Hamstring injuries : Rugby Injuries

Although hamstring injuries might more commonly be associated with games such as football, playing Rugby can also lead to hamstring injuries. Rugby players are constantly using their legs for running, tackling and scrumming and this can lead to a hamstring injury.

What is the hamstring?

The hamstring should, strictly speaking, be referred to as the ‘hamstring group’, given that it’s no single muscle, but rather a collection of three muscles which control knee and thigh-to-hip movements. The correct medical names of the three hamstring muscles are Semitendinosus, Biceps Femoris and Semimembranosus. In simple terms, the purpose of the hamstring muscles are to move the lower leg behind the thigh, often necessary for kicking a rugby ball or for running.

Causes of hamstring injury

There may be many different causes of hamstring injury in rugby games, but one particularly common cause is over-striding whilst running. Rugby players change directions to avoid tackles or to follow play, but this style of running exerts great pressure on the hamstring. Furthermore, over-stretching or awkward positioning of the leg can lead to hamstring injury, as well as simple overuse of the hamstring.

Types of hamstring injury

The different hamstring injuries are categorised into grades of seriousness:

  • A grade one injury is the most minor kind of hamstring injury, and symptoms may include aching and tenderness at the back of your leg, as well as some small impediment to your ability to run.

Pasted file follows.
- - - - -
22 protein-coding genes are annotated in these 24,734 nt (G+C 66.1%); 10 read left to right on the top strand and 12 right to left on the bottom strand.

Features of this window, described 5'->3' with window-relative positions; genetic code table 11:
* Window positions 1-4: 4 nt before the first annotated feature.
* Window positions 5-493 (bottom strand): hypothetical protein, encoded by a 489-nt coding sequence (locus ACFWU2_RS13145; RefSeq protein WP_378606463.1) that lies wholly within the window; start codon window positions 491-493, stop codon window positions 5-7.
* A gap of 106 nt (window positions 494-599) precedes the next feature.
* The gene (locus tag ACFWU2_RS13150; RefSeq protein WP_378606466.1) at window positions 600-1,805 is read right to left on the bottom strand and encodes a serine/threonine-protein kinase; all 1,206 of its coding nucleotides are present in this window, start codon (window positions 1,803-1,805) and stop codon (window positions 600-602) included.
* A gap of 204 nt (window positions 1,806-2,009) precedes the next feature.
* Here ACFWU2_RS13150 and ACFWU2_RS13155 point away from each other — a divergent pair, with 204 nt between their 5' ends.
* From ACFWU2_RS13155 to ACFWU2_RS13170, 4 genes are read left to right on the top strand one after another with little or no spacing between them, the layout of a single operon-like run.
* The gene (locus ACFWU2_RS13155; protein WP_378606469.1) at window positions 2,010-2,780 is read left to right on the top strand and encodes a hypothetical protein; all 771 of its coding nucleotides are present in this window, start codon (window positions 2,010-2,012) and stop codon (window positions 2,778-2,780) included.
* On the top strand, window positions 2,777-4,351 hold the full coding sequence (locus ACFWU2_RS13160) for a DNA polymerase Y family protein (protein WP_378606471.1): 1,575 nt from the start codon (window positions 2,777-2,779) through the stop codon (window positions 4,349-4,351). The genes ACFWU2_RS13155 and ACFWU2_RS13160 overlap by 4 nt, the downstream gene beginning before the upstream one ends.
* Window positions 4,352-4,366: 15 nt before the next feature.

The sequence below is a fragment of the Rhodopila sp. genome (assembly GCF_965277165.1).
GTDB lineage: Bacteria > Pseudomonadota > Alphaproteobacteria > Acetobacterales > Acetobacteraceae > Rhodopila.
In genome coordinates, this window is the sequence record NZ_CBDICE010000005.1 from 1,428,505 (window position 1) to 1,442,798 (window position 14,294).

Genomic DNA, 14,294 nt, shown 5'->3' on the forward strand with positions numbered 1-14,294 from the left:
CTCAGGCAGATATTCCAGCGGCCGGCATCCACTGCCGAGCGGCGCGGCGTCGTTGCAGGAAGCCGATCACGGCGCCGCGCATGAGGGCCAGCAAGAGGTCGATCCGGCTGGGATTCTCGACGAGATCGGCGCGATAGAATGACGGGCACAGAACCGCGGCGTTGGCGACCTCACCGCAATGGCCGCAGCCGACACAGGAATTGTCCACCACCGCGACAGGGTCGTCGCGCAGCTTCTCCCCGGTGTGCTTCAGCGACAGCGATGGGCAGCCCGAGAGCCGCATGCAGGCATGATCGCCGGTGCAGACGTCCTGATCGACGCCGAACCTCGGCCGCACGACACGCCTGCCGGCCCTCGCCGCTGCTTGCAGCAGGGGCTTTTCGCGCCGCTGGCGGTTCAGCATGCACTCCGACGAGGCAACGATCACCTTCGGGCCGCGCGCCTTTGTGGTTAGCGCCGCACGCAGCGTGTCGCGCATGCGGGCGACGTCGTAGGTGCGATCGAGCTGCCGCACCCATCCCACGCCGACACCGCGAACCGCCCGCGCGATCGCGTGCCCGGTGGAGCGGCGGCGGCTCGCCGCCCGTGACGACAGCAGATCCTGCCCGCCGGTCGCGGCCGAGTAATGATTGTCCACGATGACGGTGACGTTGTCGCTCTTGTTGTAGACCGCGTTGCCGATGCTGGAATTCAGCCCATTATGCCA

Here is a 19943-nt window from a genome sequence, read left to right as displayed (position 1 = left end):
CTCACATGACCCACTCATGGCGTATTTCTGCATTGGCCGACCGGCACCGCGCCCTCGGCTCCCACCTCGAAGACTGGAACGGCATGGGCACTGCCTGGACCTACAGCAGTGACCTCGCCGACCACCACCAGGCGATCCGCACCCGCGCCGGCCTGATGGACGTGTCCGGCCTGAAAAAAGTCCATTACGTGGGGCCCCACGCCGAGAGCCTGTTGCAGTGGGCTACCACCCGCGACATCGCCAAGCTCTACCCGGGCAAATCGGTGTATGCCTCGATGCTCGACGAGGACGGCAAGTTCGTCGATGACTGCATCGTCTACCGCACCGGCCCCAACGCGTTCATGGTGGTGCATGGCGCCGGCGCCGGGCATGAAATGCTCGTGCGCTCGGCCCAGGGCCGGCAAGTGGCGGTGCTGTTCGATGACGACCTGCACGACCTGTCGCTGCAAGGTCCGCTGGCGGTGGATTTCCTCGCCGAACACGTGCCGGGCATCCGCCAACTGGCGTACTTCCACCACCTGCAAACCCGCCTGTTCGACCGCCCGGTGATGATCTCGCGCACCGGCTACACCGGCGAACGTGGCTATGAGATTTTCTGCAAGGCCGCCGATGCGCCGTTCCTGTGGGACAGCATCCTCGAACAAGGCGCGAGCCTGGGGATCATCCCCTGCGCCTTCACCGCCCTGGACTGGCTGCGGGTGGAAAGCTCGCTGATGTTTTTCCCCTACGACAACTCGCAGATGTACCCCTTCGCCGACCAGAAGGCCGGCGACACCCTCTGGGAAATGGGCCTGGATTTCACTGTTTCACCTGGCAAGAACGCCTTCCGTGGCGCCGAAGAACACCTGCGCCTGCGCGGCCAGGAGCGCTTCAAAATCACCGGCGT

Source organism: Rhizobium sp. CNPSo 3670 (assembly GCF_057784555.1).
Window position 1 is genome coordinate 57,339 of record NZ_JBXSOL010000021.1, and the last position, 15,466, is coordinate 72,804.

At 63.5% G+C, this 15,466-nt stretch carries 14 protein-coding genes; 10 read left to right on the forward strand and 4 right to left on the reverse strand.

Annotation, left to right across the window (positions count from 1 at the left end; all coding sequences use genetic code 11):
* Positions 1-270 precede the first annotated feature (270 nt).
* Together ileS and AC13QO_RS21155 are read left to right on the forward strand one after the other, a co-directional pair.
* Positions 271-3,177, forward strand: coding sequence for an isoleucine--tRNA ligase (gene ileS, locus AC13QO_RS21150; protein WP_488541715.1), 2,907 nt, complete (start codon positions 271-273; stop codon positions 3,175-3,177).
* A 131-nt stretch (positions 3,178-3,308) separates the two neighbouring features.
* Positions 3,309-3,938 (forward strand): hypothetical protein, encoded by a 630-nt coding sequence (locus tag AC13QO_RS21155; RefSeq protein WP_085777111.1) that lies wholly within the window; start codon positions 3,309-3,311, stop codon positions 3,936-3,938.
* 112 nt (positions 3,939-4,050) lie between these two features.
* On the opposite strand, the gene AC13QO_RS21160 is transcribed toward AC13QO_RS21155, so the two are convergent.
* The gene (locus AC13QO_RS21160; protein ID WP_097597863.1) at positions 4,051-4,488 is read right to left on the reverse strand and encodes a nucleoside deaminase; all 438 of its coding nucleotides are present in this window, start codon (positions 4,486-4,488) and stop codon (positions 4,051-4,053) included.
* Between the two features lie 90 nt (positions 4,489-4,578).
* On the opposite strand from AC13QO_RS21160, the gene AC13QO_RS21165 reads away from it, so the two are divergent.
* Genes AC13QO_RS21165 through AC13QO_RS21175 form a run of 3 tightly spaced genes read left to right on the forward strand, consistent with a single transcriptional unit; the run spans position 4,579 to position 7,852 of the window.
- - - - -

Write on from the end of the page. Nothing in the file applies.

• A grade two injury will be relatively painful and could result in some swelling around your knee or the back of your leg. Unlike a grade one injury, your ability to run will be very noticeably hindered.
  • A grade three injury is the most serious kind of hamstring injury, and symptoms include intense pain, as well as inflammation and bruising to a great extent. Players with this injury will probably not be able to walk unaided.

Preventing hamstring injuries

Any injury in rugby could mean sitting out of play, a bad thing for any serious player. Thus, the best thing to do is to try and prevent yourself from ever getting a hamstring injury. There are many simple measures that go far to prevent hamstring injuries. Ensuring you warm up with stretches and movements prior to training and rugby games is an easy and effective way to reduce the likelihood of any hamstring injury. Primarily, you should ensure that you get an adequate amount of rest in between training sessions and rugby games. If your body is fatigued, the muscles are more likely to sustain injury.

Remember, your body needs time to grow and repair, and the same is true of your hamstring muscles. If you don’t give it that time then you are only increasing the risk of injury. If you fear you may have injured your hamstring, temporarily discontinue play. If you continue to play rugby, your injury could become significantly worse and you may even tear the hamstring muscles altogether.

Treatment for hamstring injuries

It is important that you rest the hamstring where possible, but this doesn’t have to mean discontinuing training altogether. Lowering the intensity of training and exertion on the hamstring through running less, shortening your tread and stretching the hamstring for a couple of minutes every day could help with grade one and two injuries. Also, ice packs are helpful in the first instance of the injury. For grade three injuries you should seek a full medical examination, and you may require some physiotherapy to fully recover.

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